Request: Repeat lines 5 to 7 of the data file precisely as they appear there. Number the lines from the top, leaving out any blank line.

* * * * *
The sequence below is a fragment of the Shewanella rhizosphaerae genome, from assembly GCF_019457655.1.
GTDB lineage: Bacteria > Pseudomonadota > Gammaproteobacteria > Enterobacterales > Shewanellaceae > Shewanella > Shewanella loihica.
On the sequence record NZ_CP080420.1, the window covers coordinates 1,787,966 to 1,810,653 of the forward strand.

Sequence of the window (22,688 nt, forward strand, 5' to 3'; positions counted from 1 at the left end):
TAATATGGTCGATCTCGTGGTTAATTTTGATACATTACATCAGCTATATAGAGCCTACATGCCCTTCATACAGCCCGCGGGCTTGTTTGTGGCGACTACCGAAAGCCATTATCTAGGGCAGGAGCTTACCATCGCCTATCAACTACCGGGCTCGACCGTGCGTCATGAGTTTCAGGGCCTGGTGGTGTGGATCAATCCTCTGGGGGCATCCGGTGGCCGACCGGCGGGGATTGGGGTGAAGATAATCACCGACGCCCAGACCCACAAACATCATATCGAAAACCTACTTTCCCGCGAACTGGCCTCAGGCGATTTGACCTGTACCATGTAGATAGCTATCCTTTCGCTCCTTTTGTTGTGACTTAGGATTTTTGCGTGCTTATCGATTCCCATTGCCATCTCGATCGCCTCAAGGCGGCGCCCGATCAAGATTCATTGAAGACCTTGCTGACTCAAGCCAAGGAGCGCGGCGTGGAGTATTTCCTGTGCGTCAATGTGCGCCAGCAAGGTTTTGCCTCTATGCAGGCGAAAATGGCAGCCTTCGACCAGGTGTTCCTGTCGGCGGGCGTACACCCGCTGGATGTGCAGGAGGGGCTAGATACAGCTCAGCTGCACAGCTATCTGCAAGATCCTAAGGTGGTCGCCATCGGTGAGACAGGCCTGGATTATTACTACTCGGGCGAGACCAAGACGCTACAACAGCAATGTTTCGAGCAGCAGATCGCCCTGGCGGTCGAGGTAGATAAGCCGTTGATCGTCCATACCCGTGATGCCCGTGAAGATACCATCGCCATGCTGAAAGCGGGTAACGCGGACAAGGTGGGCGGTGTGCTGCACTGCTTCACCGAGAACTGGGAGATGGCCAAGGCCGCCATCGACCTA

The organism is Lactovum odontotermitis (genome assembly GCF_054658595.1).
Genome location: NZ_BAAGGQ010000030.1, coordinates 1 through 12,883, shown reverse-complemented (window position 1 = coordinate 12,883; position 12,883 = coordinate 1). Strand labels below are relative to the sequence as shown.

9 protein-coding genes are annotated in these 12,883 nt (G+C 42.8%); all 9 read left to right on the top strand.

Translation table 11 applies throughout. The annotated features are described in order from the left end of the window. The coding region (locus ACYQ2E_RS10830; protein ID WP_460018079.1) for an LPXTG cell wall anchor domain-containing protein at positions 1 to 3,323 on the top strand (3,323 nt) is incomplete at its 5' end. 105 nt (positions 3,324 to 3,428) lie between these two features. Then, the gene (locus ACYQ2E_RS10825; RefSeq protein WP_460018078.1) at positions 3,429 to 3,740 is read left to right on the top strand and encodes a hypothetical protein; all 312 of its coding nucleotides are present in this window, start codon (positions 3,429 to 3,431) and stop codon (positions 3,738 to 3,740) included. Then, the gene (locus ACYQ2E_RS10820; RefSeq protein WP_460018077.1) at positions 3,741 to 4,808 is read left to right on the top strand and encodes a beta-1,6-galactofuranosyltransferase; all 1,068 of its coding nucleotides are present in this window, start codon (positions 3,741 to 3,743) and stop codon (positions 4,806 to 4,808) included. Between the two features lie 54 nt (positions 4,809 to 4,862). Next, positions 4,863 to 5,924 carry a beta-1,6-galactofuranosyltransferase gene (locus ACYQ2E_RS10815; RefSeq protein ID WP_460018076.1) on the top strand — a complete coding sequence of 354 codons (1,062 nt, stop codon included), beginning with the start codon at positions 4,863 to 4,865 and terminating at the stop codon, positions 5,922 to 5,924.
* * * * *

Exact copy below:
TAATATGGTCGATCTCGTGGTTAATTTTGATACATTACATCAGCTATATAGAGCCTACATGCCCTTCATACAGCCCGCGGGCTTGTTTGTGGCGACTACCGAAAGCCATTATCTAGGGCAGGAGCTTACCATCGCCTATCAACTACCGGGCTCGACCGTGCGTCATGAGTTTCAGGGCCTGGTGGTGTGGATCAATCCTCTGGGGGCATCCGGTGGCCGACCGGCGGGGATTGGGGTGAAGATAATCACCGACGCCCAGACCCACAAACATCATATCGAAAACCTACTTTCCCGCGAACTGGCCTCAGGCGATTTGACCTGTACCATGTAGATAGCTATCCTTTCGCTCCTTTTGTTGTGACTTAGGATTTTTGCGTGCTTATCGATTCCCATTGCCATCTCGATCGCCTCAAGGCGGCGCCCGATCAAGATTCATTGAAGACCTTGCTGACTCAAGCCAAGGAGCGCGGCGTGGAGTATTTCCTGTGCGTCAATGTGCGCCAGCAAGGTTTTGCCTCTATGCAGGCGAAAATGGCAGCCTTCGACCAGGTGTTCCTGTCGGCGGGCGTACACCCGCTGGATGTGCAGGAGGGGCTAGATACAGCTCAGCTGCACAGCTATCTGCAAGATCCTAAGGTGGTCGCCATCGGTGAGACAGGCCTGGATTATTACTACTCGGGCGAGACCAAGACGCTACAACAGCAATGTTTCGAGCAGCAGATCGCCCTGGCGGTCGAGGTAGATAAGCCGTTGATCGTCCATACCCGTGATGCCCGTGAAGATACCATCGCCATGCTGAAAGCGGGTAACGCGGACAAGGTGGGCGGTGTGCTGCACTGCTTCACCGAGAACTGGGAGATGGCCAAGGCCGCCATCGACCTA

The organism is Lactovum odontotermitis (genome assembly GCF_054658595.1).
Genome location: NZ_BAAGGQ010000030.1, coordinates 1 through 12,883, shown reverse-complemented (window position 1 = coordinate 12,883; position 12,883 = coordinate 1). Strand labels below are relative to the sequence as shown.